Performance Point: “This weekend was awesome. I keep thinking about that race and everyone at the end and how it truly was an experience I will never forget. (It was) the last piece of the puzzle for my high school career. My season’s not quite over yet; I want to race at Foot Locker. The team title was awesome – I was happy for the team – but coming in second (individually last year) was a bummer and I knew I wanted to come back next year and win it and check off the team title and individual title boxes on my resume. Getting that done this year was truly awesome."

Providing the push: “I talk to the guys at other schools too; we talk about our races and what not. Having them there definitely is motivation, and I use that to push me while I am training. I have teammates too; Patrick Byrnes, he is a good training partner. I’m thankful for my competition.”

Ready to rock: “Before I even go to the meet, I will run around my neighborhood for a shake-out run, but that’s pretty common. I listen to music in my headphones. I have a playlist mixed with Foo Fighters, Korn, a little Metallica, your heavier metal classic rock kind of music.”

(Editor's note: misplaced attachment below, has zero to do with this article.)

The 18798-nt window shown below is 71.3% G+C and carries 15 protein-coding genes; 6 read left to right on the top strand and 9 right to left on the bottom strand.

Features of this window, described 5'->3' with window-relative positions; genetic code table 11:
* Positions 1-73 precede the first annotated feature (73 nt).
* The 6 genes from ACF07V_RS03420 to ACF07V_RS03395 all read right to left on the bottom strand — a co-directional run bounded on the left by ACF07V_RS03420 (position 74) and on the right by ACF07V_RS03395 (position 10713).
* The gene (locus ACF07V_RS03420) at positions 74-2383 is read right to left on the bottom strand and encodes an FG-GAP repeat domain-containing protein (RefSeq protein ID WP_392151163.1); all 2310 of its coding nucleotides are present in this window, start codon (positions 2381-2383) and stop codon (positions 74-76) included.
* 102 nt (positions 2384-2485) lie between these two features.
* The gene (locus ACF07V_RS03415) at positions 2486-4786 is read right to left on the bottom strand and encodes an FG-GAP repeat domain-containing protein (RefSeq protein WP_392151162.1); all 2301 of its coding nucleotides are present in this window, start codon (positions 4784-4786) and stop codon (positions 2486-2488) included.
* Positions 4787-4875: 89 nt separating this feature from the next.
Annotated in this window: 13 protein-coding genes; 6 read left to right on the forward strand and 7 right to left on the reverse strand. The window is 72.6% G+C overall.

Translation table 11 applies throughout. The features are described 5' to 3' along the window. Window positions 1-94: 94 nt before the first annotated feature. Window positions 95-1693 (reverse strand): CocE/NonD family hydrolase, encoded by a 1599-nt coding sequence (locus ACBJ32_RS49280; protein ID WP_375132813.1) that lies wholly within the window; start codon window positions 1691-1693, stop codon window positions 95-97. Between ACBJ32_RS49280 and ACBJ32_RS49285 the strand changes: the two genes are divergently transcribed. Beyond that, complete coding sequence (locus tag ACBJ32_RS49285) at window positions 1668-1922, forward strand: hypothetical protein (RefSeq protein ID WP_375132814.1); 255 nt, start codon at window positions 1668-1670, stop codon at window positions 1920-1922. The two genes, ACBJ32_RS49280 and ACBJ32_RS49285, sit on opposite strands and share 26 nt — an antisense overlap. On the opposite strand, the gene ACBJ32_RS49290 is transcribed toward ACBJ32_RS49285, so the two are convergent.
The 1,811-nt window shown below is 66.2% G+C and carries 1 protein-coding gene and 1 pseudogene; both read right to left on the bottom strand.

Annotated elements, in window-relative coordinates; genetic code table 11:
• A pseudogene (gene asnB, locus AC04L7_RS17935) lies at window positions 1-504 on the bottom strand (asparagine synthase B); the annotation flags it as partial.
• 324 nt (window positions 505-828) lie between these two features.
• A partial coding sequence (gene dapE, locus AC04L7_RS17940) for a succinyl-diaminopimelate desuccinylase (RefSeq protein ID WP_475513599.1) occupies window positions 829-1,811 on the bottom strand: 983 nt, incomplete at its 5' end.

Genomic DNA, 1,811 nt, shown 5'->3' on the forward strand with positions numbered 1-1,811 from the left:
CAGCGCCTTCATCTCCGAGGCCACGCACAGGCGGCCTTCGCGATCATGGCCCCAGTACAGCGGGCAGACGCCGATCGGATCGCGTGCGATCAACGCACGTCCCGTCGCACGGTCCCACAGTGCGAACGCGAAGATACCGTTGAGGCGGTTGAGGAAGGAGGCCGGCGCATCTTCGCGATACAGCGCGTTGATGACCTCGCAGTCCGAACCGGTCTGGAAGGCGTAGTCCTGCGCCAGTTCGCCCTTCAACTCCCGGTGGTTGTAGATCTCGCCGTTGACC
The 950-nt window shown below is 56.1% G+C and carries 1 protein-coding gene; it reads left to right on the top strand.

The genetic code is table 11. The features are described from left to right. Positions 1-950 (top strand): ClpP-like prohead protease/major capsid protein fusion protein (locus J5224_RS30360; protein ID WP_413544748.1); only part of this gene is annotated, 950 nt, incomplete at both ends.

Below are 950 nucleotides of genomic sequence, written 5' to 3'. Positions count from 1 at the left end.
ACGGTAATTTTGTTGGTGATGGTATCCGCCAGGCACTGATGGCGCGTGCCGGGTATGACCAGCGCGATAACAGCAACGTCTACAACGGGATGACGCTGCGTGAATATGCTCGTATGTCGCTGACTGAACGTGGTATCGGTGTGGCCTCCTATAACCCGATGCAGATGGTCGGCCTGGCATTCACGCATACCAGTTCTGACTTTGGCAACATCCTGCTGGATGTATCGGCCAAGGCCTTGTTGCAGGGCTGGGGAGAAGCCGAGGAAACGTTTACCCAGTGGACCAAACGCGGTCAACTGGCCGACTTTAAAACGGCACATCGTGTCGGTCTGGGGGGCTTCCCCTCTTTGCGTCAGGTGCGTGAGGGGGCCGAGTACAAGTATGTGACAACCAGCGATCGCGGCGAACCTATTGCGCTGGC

No place like home: “(My favorite course) is our home course, Cass Benton Park. I like it because everyone else hates it, People come in, ‘Oh, we have to race there …’ Well, you’re lucky you get to race it. It’s a tough course – it’s hilly, it’s long, it’s hard to mentally get through. But I’ve raced it so many times throughout my high school career, and even in middle school I raced it a couple of time. I’ve just grown to love it.”

Running is for me: “I think the feeling I get after accomplishing my goals is what I work for. Practice six days a week, training a long time and coming up short is demoralizing. But when you reach the goals you set for yourself, and you do the things you didn’t know were possible a couple of months before, I think that is really why I am addicted to it.”

Engineer it: “When I was young, I was curious about how things worked and taking stuff apart. My dad introduced engineering to me, and I joined the engineering program at our school my freshman year. We did a lot of cool stuff in the engineering field, trying to get an introduction to it, and I really like it.”

– Paige Winne, Second Half

Past honorees

Nov. 1: Jameson Goorman, Muskegon Western Michigan Christian soccer - Report
Oct. 24:
Austin Plotkin, Brimley cross country
- Report
Oct. 17:
Jack Spamer, Brighton cross country - Report
Oct. 10:
Kaylee Maat, Hudsonville volleyball - Report
Oct. 3:
Emily Paupore, Negaunee cross country - Report
Sept. 26: 
Josh Mason, South Lyon soccer - Report
Sept. 19: Ariel Chang, Utica Eisenhower golf - Report
Sept. 12: Jordyn Shipps, DeWitt swimming - Report

PHOTOS: (Top) Plymouth's Carter Solomon races down the home stretch during Saturday's Division 1 Final at Michigan International Speedway. (Middle) Solomon leads a pack, including Brighton's Jack Spamer, earlier in the race. (Photos by Matt Yacoub/